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App Developers Hunker Down In Brooklyn To Make Transit Service Better

Hackathon Underway To Improve Service On Subway, Bus, Commuter Rail
MTA AppQuest

The MTA is offering commuters 42 different types of apps in a contest designed to make commuting easier. (Photo courtesy: MTA)

NEW YORK (CBSNewYork) — Hundreds of app developers and other tech whizzes gathered in Brooklyn this weekend for a contest to create apps for transit riders.

The MTA AT&T NYU-Poly Hackathon contest and collaboration began Saturday at the Polytechnic Institute of New York University in downtown Brooklyn. After Metropolitan Transportation Authority officials outlined the problems that needed solutions and described the available data, the teams got to work.

Once they are done, MTA officials said, the new apps they create could make life much easier for transit riders.

“They’re going to be looking at ways to create apps to help MTA riders who ride the subway, ride buses, ride the commuter rails, hopefully with more information on upcoming trains, and more information about where to catch a train; where our trains and buses are in real time,” said MTA spokesman Aaron Donovan.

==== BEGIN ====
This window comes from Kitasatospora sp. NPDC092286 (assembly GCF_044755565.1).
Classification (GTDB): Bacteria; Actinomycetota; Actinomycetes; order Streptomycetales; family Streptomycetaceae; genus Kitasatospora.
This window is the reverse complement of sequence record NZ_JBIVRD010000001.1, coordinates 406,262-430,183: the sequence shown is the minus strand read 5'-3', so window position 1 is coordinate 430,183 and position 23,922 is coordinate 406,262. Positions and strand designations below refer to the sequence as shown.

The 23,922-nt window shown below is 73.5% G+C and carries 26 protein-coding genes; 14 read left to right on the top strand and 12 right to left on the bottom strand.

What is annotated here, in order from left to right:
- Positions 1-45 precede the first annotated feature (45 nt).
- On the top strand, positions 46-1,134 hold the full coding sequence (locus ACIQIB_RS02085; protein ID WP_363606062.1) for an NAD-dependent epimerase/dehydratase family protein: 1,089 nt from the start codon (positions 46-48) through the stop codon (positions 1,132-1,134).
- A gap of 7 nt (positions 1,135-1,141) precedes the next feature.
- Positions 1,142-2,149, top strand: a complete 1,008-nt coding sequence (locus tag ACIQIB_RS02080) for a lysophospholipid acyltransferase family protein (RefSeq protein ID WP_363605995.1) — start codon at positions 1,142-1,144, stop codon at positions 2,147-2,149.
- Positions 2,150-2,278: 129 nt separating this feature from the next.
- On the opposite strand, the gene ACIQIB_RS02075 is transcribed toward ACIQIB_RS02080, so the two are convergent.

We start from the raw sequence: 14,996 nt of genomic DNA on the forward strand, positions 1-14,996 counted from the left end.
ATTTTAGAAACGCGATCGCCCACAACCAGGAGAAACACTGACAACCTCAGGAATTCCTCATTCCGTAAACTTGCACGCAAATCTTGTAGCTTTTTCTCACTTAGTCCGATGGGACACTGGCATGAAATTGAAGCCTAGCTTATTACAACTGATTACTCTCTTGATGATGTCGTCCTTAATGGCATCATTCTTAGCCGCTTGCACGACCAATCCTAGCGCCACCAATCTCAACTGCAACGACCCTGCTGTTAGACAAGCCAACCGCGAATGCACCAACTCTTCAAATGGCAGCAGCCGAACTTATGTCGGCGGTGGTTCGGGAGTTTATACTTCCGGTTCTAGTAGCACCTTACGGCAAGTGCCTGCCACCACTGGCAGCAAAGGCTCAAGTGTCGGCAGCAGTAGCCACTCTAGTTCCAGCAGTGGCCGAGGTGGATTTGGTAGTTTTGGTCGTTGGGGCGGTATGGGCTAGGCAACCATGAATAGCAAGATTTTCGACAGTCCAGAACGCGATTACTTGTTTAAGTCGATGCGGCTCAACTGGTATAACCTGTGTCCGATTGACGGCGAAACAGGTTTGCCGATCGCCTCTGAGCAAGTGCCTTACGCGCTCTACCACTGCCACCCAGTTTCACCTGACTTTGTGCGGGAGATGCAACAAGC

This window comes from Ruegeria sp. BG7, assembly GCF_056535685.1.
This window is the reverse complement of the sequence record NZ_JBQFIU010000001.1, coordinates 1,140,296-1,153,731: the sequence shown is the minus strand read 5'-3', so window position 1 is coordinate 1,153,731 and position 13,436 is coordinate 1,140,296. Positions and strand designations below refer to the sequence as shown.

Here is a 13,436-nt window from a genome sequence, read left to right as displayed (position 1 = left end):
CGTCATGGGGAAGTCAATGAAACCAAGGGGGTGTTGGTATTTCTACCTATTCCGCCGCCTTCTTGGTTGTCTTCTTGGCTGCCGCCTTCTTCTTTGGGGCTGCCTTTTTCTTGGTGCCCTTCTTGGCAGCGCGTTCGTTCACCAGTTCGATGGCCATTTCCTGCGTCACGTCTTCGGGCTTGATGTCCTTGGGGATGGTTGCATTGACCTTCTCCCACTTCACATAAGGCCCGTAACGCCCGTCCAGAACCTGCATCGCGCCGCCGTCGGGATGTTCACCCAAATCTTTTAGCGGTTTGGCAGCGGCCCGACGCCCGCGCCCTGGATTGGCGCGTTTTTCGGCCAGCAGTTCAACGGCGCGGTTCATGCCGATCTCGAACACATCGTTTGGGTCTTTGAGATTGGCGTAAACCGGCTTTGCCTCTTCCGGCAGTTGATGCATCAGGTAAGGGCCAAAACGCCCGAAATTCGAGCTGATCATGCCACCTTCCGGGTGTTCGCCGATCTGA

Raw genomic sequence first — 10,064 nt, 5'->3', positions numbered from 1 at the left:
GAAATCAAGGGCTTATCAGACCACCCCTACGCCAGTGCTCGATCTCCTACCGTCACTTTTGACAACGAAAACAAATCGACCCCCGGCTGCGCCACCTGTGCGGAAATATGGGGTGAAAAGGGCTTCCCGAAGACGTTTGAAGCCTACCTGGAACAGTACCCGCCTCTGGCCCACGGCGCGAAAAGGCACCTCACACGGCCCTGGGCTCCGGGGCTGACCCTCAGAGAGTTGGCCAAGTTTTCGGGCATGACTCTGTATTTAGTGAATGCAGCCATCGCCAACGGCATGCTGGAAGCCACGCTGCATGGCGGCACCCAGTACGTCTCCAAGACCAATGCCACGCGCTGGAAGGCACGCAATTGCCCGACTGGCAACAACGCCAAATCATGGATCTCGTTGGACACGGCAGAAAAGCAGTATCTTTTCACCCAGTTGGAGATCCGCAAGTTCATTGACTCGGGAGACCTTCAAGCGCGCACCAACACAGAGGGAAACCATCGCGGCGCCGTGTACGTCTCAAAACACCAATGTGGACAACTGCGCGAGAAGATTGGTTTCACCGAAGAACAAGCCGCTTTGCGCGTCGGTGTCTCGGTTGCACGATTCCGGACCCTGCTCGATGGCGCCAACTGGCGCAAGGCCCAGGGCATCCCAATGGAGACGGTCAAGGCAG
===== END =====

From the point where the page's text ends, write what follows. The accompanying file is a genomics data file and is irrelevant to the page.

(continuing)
The MTA wanted to draw from tech-savvy New Yorkers to help the agency provide better service, according to Donovan.

“We recognize that our thing is transportation – we work on running trains and buses – and there’s other folks out there who know a lot more than we do about building apps, and we’re hoping to harness some of their talent this weekend,” Donovan told WCBS 880.

The MTA is depending on the developers for creative ideas that can help straphangers, Donovan said.

“The MTA is hoping that the developers – technologically savvy folks that build apps for a living — are going to be able to come up with better apps than we can create ourselves and make them available to the public,” he said.

This is the first time the MTA has attempted something like this, according to Donovan.

“This is the first time there’s a hackathon – which is a weekend-long session where folks are going to be physically together in the same space tackling potentially thorny database challenges together in one room,” he said.

The best app will win $5,000, followed by $3,000 for second place, and $2,000 for third. Those involved may also participate in a competition that is going on through August.

The creator of the winning fully-formed apps from that longer competition can take home $40,000.

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